Rachel Contreni Flynn’s Poem “The Physics Of The Inevitable”

Dear Reader,

It’s National Poetry Month, and I’ve been celebrating. I’ve enjoyed poetry open mics, (I hosted Third Thursday Open Mic); drank Irish red ale at Liquid Poetry, sponsored by Wyncoop Brewery and led by Denver Poet Laureate Chris Ransick; attended Cowboy Poetry night at Broomfield Auditorium; participated in a journal writing workshop presented by Carolyn Jennings and Karen Douglass, and I have led an impromptu writing session to create Etheree poems.

I’ll use what’s left of this month to share some of my favorite poems with you. I’ll start with “The Physics Of The Inevitable,” from Rachel Contreni Flynn’s poetry collection entitled Ice, Mouth, Song (Dorset,VT: Tupelo Press, 2005). Pulitzer Prize-winning poet Stephen Dunn selected this book for the 2003 Tupelo Press Dorset Prize.

The Physics Of The Inevitable

My hometown mourns the farm boy/who kicked a cob stuck/in the combine’s flywheel,/and I imagine his foot swinging just as he was thinking/I know better than this,/but it was too great, the weight/of his crusted boot,/not to follow through./And I think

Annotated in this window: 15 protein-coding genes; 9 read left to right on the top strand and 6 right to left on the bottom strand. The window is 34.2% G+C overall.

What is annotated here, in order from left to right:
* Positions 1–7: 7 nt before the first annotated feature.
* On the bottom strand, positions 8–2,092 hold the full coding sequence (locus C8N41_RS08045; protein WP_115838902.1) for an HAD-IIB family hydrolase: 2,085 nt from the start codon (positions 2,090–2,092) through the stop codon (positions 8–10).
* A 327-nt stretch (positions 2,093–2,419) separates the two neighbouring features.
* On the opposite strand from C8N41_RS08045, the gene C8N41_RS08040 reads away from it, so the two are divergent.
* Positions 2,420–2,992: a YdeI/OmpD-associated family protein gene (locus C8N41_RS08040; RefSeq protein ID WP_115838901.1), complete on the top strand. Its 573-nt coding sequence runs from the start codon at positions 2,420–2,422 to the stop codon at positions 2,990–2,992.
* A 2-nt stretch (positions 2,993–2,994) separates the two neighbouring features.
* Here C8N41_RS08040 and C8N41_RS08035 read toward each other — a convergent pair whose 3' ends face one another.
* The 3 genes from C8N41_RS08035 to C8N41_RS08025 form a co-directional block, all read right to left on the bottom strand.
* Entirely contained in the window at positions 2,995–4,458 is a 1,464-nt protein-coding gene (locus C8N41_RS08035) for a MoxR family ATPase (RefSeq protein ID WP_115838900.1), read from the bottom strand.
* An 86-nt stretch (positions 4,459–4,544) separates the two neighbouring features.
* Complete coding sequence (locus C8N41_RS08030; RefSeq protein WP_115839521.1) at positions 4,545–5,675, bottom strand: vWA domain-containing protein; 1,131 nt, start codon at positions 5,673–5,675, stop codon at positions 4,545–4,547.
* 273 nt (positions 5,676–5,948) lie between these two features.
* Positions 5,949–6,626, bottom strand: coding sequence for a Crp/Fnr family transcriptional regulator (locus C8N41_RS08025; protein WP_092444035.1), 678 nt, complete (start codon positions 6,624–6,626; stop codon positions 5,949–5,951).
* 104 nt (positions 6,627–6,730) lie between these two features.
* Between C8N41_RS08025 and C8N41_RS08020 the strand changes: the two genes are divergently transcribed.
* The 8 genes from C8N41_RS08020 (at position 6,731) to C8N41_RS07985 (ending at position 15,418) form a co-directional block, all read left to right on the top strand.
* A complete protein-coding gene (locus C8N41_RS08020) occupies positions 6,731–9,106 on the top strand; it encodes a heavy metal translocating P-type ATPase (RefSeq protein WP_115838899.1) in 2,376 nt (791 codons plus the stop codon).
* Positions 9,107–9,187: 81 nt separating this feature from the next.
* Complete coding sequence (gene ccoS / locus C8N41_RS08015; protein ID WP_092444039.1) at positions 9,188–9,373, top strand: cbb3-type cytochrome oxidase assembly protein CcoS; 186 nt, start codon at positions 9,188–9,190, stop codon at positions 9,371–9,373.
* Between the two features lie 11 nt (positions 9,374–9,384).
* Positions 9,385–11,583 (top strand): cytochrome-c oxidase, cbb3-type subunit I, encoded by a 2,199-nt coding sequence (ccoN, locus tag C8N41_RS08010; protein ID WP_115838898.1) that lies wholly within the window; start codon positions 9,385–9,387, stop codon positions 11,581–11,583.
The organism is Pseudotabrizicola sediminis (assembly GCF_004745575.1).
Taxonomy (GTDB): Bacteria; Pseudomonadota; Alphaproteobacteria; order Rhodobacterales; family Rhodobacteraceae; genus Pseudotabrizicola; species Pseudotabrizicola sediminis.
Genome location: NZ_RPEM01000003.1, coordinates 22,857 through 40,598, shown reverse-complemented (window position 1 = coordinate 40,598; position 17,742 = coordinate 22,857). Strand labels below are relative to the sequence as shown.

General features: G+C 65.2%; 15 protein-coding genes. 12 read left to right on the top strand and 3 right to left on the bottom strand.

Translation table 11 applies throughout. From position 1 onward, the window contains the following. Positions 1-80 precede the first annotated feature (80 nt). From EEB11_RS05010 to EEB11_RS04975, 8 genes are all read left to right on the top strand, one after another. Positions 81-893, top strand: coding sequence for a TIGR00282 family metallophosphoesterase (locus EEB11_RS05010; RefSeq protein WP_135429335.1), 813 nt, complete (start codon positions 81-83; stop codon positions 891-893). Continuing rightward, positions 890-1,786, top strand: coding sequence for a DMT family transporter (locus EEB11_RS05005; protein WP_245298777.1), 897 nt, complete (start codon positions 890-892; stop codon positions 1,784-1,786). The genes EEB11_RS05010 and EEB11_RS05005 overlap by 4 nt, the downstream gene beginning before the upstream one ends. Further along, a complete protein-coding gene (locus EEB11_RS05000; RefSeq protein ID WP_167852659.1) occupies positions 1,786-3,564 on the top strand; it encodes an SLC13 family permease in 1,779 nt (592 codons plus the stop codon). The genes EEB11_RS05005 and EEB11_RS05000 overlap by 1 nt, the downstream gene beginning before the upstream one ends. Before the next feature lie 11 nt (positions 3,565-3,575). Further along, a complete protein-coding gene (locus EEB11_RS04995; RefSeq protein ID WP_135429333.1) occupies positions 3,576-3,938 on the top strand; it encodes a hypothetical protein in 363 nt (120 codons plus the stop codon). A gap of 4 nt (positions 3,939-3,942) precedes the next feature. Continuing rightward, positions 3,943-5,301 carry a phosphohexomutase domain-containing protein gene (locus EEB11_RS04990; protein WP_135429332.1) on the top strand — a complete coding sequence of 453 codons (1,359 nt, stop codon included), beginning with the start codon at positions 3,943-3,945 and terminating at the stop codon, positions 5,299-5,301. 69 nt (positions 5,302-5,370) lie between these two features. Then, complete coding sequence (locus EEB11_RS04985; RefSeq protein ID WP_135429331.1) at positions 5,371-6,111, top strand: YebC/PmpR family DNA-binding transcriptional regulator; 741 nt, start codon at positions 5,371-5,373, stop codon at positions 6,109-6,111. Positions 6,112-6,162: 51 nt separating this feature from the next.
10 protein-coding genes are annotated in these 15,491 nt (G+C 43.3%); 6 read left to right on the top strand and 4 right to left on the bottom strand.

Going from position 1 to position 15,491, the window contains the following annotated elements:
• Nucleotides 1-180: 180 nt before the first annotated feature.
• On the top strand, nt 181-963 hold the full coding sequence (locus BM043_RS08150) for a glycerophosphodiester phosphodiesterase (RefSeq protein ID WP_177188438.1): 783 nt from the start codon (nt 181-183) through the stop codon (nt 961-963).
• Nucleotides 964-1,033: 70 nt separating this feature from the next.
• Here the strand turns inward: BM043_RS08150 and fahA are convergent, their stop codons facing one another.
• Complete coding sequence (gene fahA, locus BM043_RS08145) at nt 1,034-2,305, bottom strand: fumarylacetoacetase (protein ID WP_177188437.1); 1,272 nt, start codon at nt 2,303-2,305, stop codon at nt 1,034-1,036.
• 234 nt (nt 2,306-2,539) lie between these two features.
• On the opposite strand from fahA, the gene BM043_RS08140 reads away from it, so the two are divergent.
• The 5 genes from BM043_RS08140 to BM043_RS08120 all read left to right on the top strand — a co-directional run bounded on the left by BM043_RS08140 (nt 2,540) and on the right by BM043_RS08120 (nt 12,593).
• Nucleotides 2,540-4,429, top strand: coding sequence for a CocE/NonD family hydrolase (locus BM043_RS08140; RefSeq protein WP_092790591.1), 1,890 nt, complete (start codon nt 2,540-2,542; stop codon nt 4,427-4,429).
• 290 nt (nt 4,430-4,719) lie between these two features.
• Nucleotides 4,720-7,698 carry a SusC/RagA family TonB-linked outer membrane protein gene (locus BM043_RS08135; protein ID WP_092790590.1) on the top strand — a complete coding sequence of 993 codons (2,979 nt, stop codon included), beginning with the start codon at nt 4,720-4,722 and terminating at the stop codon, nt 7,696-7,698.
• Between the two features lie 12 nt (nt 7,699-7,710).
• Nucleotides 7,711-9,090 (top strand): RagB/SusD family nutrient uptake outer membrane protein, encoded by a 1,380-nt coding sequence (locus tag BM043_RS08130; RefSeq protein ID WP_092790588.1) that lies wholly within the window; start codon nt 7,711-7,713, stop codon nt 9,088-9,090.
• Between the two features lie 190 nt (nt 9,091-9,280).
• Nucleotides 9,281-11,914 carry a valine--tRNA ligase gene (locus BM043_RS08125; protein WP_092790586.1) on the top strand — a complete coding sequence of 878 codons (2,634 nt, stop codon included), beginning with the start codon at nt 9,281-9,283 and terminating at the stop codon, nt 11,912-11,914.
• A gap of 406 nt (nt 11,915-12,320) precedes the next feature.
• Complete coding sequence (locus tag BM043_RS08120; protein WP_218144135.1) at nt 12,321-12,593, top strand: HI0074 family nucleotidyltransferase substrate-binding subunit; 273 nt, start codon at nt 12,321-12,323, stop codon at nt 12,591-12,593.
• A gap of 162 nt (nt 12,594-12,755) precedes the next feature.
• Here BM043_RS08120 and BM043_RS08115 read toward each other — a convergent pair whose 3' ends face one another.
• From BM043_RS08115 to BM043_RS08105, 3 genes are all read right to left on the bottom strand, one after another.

of the Viking ship pitching/in its greasy groove all summer/at Lake Schaefer, and how the carny said/It don’t hardly take any juice at all to run this ride—/once set to rock, it just about/went on its own.

And I’ve made love like this,/the whole time thinking/how I wasn’t/the whole time my mind watching my body/as a thing in motion but not a mystery,/more like math—more like the arc of a burlap sack/tossed from Moots Creek Bridge,/then the heavy spiral/of rocks and cats.

Whenever I read this poem I remember I’ve forgotten the boy in my hometown, the Manthe family’s only son, who kicked the corncob stuck in the columbine. The flywheel grabbed his jeans, pulled him in, and ripped off his leg. My brother, a volunteer EMT, couldn’t save him. My stomach remembers too; it feels as heavy as a sack of drowning cats.


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April 2009
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Photo Credits: Header - Barbara McNichol, Author - Bernadette Garcia

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